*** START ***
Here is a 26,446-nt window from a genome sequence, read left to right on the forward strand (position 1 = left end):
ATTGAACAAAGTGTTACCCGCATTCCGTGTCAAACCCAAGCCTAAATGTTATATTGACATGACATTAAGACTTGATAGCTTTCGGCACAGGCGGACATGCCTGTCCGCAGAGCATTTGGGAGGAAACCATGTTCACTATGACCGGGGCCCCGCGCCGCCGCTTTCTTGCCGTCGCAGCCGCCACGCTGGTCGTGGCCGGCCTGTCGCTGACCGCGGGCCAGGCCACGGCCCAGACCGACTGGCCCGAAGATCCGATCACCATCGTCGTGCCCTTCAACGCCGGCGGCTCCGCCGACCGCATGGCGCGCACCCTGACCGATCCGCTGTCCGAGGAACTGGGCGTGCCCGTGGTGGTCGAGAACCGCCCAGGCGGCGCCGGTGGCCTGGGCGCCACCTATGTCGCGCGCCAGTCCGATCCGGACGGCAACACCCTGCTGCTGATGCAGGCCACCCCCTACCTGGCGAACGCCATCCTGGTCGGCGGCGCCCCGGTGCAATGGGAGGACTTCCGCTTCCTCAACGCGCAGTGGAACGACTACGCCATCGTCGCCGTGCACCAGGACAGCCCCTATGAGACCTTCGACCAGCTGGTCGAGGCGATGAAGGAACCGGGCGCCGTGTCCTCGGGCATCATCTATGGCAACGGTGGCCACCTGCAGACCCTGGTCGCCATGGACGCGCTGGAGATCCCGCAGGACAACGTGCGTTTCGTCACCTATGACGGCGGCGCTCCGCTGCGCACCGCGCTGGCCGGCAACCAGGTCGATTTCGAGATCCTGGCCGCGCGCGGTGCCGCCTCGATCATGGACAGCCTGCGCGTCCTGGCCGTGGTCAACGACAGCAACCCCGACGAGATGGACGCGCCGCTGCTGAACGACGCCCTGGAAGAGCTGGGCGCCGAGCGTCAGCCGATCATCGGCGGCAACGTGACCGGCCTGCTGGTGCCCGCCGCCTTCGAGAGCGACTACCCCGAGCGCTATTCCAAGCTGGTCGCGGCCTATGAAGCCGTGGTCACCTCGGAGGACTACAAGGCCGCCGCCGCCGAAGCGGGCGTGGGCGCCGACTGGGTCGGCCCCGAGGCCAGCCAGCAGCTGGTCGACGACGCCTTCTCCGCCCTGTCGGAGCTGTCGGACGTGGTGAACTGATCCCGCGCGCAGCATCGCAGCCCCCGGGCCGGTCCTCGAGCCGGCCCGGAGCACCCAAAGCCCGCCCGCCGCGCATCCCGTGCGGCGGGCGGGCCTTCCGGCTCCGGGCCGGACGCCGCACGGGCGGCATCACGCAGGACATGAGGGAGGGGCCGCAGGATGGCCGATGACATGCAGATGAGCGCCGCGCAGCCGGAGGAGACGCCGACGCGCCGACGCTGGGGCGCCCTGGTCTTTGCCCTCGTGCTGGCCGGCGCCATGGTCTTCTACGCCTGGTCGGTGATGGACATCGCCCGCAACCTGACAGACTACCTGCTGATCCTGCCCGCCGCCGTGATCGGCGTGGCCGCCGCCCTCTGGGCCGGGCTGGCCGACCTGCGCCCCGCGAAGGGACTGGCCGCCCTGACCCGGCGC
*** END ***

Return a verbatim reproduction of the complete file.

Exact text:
Here is a 26,446-nt window from a genome sequence, read left to right on the forward strand (position 1 = left end):
ATTGAACAAAGTGTTACCCGCATTCCGTGTCAAACCCAAGCCTAAATGTTATATTGACATGACATTAAGACTTGATAGCTTTCGGCACAGGCGGACATGCCTGTCCGCAGAGCATTTGGGAGGAAACCATGTTCACTATGACCGGGGCCCCGCGCCGCCGCTTTCTTGCCGTCGCAGCCGCCACGCTGGTCGTGGCCGGCCTGTCGCTGACCGCGGGCCAGGCCACGGCCCAGACCGACTGGCCCGAAGATCCGATCACCATCGTCGTGCCCTTCAACGCCGGCGGCTCCGCCGACCGCATGGCGCGCACCCTGACCGATCCGCTGTCCGAGGAACTGGGCGTGCCCGTGGTGGTCGAGAACCGCCCAGGCGGCGCCGGTGGCCTGGGCGCCACCTATGTCGCGCGCCAGTCCGATCCGGACGGCAACACCCTGCTGCTGATGCAGGCCACCCCCTACCTGGCGAACGCCATCCTGGTCGGCGGCGCCCCGGTGCAATGGGAGGACTTCCGCTTCCTCAACGCGCAGTGGAACGACTACGCCATCGTCGCCGTGCACCAGGACAGCCCCTATGAGACCTTCGACCAGCTGGTCGAGGCGATGAAGGAACCGGGCGCCGTGTCCTCGGGCATCATCTATGGCAACGGTGGCCACCTGCAGACCCTGGTCGCCATGGACGCGCTGGAGATCCCGCAGGACAACGTGCGTTTCGTCACCTATGACGGCGGCGCTCCGCTGCGCACCGCGCTGGCCGGCAACCAGGTCGATTTCGAGATCCTGGCCGCGCGCGGTGCCGCCTCGATCATGGACAGCCTGCGCGTCCTGGCCGTGGTCAACGACAGCAACCCCGACGAGATGGACGCGCCGCTGCTGAACGACGCCCTGGAAGAGCTGGGCGCCGAGCGTCAGCCGATCATCGGCGGCAACGTGACCGGCCTGCTGGTGCCCGCCGCCTTCGAGAGCGACTACCCCGAGCGCTATTCCAAGCTGGTCGCGGCCTATGAAGCCGTGGTCACCTCGGAGGACTACAAGGCCGCCGCCGCCGAAGCGGGCGTGGGCGCCGACTGGGTCGGCCCCGAGGCCAGCCAGCAGCTGGTCGACGACGCCTTCTCCGCCCTGTCGGAGCTGTCGGACGTGGTGAACTGATCCCGCGCGCAGCATCGCAGCCCCCGGGCCGGTCCTCGAGCCGGCCCGGAGCACCCAAAGCCCGCCCGCCGCGCATCCCGTGCGGCGGGCGGGCCTTCCGGCTCCGGGCCGGACGCCGCACGGGCGGCATCACGCAGGACATGAGGGAGGGGCCGCAGGATGGCCGATGACATGCAGATGAGCGCCGCGCAGCCGGAGGAGACGCCGACGCGCCGACGCTGGGGCGCCCTGGTCTTTGCCCTCGTGCTGGCCGGCGCCATGGTCTTCTACGCCTGGTCGGTGATGGACATCGCCCGCAACCTGACAGACTACCTGCTGATCCTGCCCGCCGCCGTGATCGGCGTGGCCGCCGCCCTCTGGGCCGGGCTGGCCGACCTGCGCCCCGCGAAGGGACTGGCCGCCCTGACCCGGCGC